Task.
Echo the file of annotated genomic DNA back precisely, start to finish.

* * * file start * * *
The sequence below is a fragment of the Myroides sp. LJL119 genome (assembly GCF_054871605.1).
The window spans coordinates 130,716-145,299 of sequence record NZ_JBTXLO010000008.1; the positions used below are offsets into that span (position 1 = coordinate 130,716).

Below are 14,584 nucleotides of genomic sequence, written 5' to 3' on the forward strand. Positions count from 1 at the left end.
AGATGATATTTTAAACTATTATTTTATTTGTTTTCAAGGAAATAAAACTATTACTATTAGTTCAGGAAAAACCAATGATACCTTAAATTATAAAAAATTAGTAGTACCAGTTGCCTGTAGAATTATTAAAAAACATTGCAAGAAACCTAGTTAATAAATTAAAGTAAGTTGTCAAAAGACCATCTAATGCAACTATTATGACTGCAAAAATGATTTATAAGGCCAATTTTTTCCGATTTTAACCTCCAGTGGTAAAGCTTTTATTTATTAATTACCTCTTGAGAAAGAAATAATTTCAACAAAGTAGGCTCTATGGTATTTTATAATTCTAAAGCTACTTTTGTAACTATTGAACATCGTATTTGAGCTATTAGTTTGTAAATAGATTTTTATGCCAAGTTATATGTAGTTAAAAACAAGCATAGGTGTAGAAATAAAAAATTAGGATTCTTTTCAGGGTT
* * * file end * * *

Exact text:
The sequence below is a fragment of the Myroides sp. LJL119 genome (assembly GCF_054871605.1).
The window spans coordinates 130,716-145,299 of sequence record NZ_JBTXLO010000008.1; the positions used below are offsets into that span (position 1 = coordinate 130,716).

Below are 14,584 nucleotides of genomic sequence, written 5' to 3' on the forward strand. Positions count from 1 at the left end.
AGATGATATTTTAAACTATTATTTTATTTGTTTTCAAGGAAATAAAACTATTACTATTAGTTCAGGAAAAACCAATGATACCTTAAATTATAAAAAATTAGTAGTACCAGTTGCCTGTAGAATTATTAAAAAACATTGCAAGAAACCTAGTTAATAAATTAAAGTAAGTTGTCAAAAGACCATCTAATGCAACTATTATGACTGCAAAAATGATTTATAAGGCCAATTTTTTCCGATTTTAACCTCCAGTGGTAAAGCTTTTATTTATTAATTACCTCTTGAGAAAGAAATAATTTCAACAAAGTAGGCTCTATGGTATTTTATAATTCTAAAGCTACTTTTGTAACTATTGAACATCGTATTTGAGCTATTAGTTTGTAAATAGATTTTTATGCCAAGTTATATGTAGTTAAAAACAAGCATAGGTGTAGAAATAAAAAATTAGGATTCTTTTCAGGGTT